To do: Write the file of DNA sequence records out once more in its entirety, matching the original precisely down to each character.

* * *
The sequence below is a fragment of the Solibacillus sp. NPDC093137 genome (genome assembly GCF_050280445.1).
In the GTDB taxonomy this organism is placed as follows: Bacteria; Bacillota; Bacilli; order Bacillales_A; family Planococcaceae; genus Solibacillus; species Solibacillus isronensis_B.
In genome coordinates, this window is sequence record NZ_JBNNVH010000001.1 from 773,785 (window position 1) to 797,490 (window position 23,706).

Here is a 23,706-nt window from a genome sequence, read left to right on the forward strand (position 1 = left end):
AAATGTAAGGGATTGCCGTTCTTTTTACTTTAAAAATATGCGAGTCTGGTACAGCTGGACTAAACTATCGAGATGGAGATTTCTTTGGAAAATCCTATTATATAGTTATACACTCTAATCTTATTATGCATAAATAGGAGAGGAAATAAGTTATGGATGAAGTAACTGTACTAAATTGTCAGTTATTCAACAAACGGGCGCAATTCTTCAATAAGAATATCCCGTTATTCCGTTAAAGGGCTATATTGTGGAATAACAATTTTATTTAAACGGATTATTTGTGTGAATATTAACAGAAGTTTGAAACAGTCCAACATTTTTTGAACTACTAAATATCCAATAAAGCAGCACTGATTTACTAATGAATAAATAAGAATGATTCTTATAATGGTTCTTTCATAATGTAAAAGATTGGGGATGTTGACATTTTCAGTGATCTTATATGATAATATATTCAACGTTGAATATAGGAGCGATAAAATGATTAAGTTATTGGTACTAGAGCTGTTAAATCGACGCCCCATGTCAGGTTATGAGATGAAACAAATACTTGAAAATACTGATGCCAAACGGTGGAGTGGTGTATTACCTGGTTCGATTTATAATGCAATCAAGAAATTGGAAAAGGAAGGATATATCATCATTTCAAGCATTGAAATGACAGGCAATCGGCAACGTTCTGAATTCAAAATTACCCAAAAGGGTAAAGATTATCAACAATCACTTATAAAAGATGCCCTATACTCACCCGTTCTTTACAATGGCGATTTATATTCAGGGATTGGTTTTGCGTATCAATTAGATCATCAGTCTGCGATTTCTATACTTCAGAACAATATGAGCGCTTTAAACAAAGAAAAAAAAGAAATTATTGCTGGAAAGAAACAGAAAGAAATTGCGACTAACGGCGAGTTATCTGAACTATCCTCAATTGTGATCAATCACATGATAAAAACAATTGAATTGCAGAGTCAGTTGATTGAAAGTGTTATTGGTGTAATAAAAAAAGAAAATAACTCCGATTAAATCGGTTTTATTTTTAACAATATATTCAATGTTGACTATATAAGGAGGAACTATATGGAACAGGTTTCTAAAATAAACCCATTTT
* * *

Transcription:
The sequence below is a fragment of the Solibacillus sp. NPDC093137 genome (genome assembly GCF_050280445.1).
In the GTDB taxonomy this organism is placed as follows: Bacteria; Bacillota; Bacilli; order Bacillales_A; family Planococcaceae; genus Solibacillus; species Solibacillus isronensis_B.
In genome coordinates, this window is sequence record NZ_JBNNVH010000001.1 from 773,785 (window position 1) to 797,490 (window position 23,706).

Here is a 23,706-nt window from a genome sequence, read left to right on the forward strand (position 1 = left end):
AAATGTAAGGGATTGCCGTTCTTTTTACTTTAAAAATATGCGAGTCTGGTACAGCTGGACTAAACTATCGAGATGGAGATTTCTTTGGAAAATCCTATTATATAGTTATACACTCTAATCTTATTATGCATAAATAGGAGAGGAAATAAGTTATGGATGAAGTAACTGTACTAAATTGTCAGTTATTCAACAAACGGGCGCAATTCTTCAATAAGAATATCCCGTTATTCCGTTAAAGGGCTATATTGTGGAATAACAATTTTATTTAAACGGATTATTTGTGTGAATATTAACAGAAGTTTGAAACAGTCCAACATTTTTTGAACTACTAAATATCCAATAAAGCAGCACTGATTTACTAATGAATAAATAAGAATGATTCTTATAATGGTTCTTTCATAATGTAAAAGATTGGGGATGTTGACATTTTCAGTGATCTTATATGATAATATATTCAACGTTGAATATAGGAGCGATAAAATGATTAAGTTATTGGTACTAGAGCTGTTAAATCGACGCCCCATGTCAGGTTATGAGATGAAACAAATACTTGAAAATACTGATGCCAAACGGTGGAGTGGTGTATTACCTGGTTCGATTTATAATGCAATCAAGAAATTGGAAAAGGAAGGATATATCATCATTTCAAGCATTGAAATGACAGGCAATCGGCAACGTTCTGAATTCAAAATTACCCAAAAGGGTAAAGATTATCAACAATCACTTATAAAAGATGCCCTATACTCACCCGTTCTTTACAATGGCGATTTATATTCAGGGATTGGTTTTGCGTATCAATTAGATCATCAGTCTGCGATTTCTATACTTCAGAACAATATGAGCGCTTTAAACAAAGAAAAAAAAGAAATTATTGCTGGAAAGAAACAGAAAGAAATTGCGACTAACGGCGAGTTATCTGAACTATCCTCAATTGTGATCAATCACATGATAAAAACAATTGAATTGCAGAGTCAGTTGATTGAAAGTGTTATTGGTGTAATAAAAAAAGAAAATAACTCCGATTAAATCGGTTTTATTTTTAACAATATATTCAATGTTGACTATATAAGGAGGAACTATATGGAACAGGTTTCTAAAATAAACCCATTTT